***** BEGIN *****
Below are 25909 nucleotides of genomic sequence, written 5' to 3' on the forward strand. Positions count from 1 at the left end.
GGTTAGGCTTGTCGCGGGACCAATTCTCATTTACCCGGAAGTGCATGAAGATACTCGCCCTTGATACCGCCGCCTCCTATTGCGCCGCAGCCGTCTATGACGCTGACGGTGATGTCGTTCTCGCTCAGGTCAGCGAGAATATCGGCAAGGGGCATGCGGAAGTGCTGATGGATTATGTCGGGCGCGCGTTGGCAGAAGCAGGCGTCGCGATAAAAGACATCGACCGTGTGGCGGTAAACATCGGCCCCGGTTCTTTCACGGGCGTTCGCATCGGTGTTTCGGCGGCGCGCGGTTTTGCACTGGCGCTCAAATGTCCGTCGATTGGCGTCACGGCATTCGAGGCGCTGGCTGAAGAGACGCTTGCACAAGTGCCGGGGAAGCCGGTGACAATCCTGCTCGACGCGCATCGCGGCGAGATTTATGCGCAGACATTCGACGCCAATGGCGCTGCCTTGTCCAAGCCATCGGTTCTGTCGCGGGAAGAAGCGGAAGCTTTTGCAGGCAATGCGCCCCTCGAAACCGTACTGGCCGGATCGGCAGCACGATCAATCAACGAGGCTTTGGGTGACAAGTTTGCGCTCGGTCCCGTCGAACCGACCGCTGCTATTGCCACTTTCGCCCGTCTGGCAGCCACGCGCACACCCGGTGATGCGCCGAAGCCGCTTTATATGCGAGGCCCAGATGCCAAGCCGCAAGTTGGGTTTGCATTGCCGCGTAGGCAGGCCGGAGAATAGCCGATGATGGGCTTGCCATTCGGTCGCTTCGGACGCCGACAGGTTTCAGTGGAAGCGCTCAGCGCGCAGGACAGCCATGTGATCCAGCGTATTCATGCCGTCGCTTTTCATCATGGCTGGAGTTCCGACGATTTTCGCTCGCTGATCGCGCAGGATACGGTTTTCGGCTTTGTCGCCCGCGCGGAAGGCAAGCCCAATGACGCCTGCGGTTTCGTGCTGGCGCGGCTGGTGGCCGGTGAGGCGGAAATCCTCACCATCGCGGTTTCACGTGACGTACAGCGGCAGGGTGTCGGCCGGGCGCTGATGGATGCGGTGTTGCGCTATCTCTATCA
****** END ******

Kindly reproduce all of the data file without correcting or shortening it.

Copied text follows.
Below are 25909 nucleotides of genomic sequence, written 5' to 3' on the forward strand. Positions count from 1 at the left end.
GGTTAGGCTTGTCGCGGGACCAATTCTCATTTACCCGGAAGTGCATGAAGATACTCGCCCTTGATACCGCCGCCTCCTATTGCGCCGCAGCCGTCTATGACGCTGACGGTGATGTCGTTCTCGCTCAGGTCAGCGAGAATATCGGCAAGGGGCATGCGGAAGTGCTGATGGATTATGTCGGGCGCGCGTTGGCAGAAGCAGGCGTCGCGATAAAAGACATCGACCGTGTGGCGGTAAACATCGGCCCCGGTTCTTTCACGGGCGTTCGCATCGGTGTTTCGGCGGCGCGCGGTTTTGCACTGGCGCTCAAATGTCCGTCGATTGGCGTCACGGCATTCGAGGCGCTGGCTGAAGAGACGCTTGCACAAGTGCCGGGGAAGCCGGTGACAATCCTGCTCGACGCGCATCGCGGCGAGATTTATGCGCAGACATTCGACGCCAATGGCGCTGCCTTGTCCAAGCCATCGGTTCTGTCGCGGGAAGAAGCGGAAGCTTTTGCAGGCAATGCGCCCCTCGAAACCGTACTGGCCGGATCGGCAGCACGATCAATCAACGAGGCTTTGGGTGACAAGTTTGCGCTCGGTCCCGTCGAACCGACCGCTGCTATTGCCACTTTCGCCCGTCTGGCAGCCACGCGCACACCCGGTGATGCGCCGAAGCCGCTTTATATGCGAGGCCCAGATGCCAAGCCGCAAGTTGGGTTTGCATTGCCGCGTAGGCAGGCCGGAGAATAGCCGATGATGGGCTTGCCATTCGGTCGCTTCGGACGCCGACAGGTTTCAGTGGAAGCGCTCAGCGCGCAGGACAGCCATGTGATCCAGCGTATTCATGCCGTCGCTTTTCATCATGGCTGGAGTTCCGACGATTTTCGCTCGCTGATCGCGCAGGATACGGTTTTCGGCTTTGTCGCCCGCGCGGAAGGCAAGCCCAATGACGCCTGCGGTTTCGTGCTGGCGCGGCTGGTGGCCGGTGAGGCGGAAATCCTCACCATCGCGGTTTCACGTGACGTACAGCGGCAGGGTGTCGGCCGGGCGCTGATGGATGCGGTGTTGCGCTATCTCTATCA